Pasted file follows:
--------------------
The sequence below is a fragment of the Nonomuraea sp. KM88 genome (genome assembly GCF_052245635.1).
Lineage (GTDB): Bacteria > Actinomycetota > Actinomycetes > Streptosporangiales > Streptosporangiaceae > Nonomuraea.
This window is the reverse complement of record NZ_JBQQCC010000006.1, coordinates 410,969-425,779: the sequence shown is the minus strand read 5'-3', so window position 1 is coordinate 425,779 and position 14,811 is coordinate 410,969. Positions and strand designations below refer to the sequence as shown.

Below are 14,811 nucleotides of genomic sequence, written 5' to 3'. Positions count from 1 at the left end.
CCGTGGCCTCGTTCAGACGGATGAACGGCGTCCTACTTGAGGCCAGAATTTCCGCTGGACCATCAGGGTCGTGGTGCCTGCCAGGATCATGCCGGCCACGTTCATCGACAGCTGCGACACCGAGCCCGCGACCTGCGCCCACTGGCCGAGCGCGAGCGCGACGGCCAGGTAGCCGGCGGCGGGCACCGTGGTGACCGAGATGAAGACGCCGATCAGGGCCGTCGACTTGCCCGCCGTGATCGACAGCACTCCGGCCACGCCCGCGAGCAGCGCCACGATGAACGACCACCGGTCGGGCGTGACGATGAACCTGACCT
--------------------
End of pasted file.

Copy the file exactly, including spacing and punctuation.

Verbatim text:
The sequence below is a fragment of the Nonomuraea sp. KM88 genome (genome assembly GCF_052245635.1).
Lineage (GTDB): Bacteria > Actinomycetota > Actinomycetes > Streptosporangiales > Streptosporangiaceae > Nonomuraea.
This window is the reverse complement of record NZ_JBQQCC010000006.1, coordinates 410,969-425,779: the sequence shown is the minus strand read 5'-3', so window position 1 is coordinate 425,779 and position 14,811 is coordinate 410,969. Positions and strand designations below refer to the sequence as shown.

Below are 14,811 nucleotides of genomic sequence, written 5' to 3'. Positions count from 1 at the left end.
CCGTGGCCTCGTTCAGACGGATGAACGGCGTCCTACTTGAGGCCAGAATTTCCGCTGGACCATCAGGGTCGTGGTGCCTGCCAGGATCATGCCGGCCACGTTCATCGACAGCTGCGACACCGAGCCCGCGACCTGCGCCCACTGGCCGAGCGCGAGCGCGACGGCCAGGTAGCCGGCGGCGGGCACCGTGGTGACCGAGATGAAGACGCCGATCAGGGCCGTCGACTTGCCCGCCGTGATCGACAGCACTCCGGCCACGCCCGCGAGCAGCGCCACGATGAACGACCACCGGTCGGGCGTGACGATGAACCTGACCT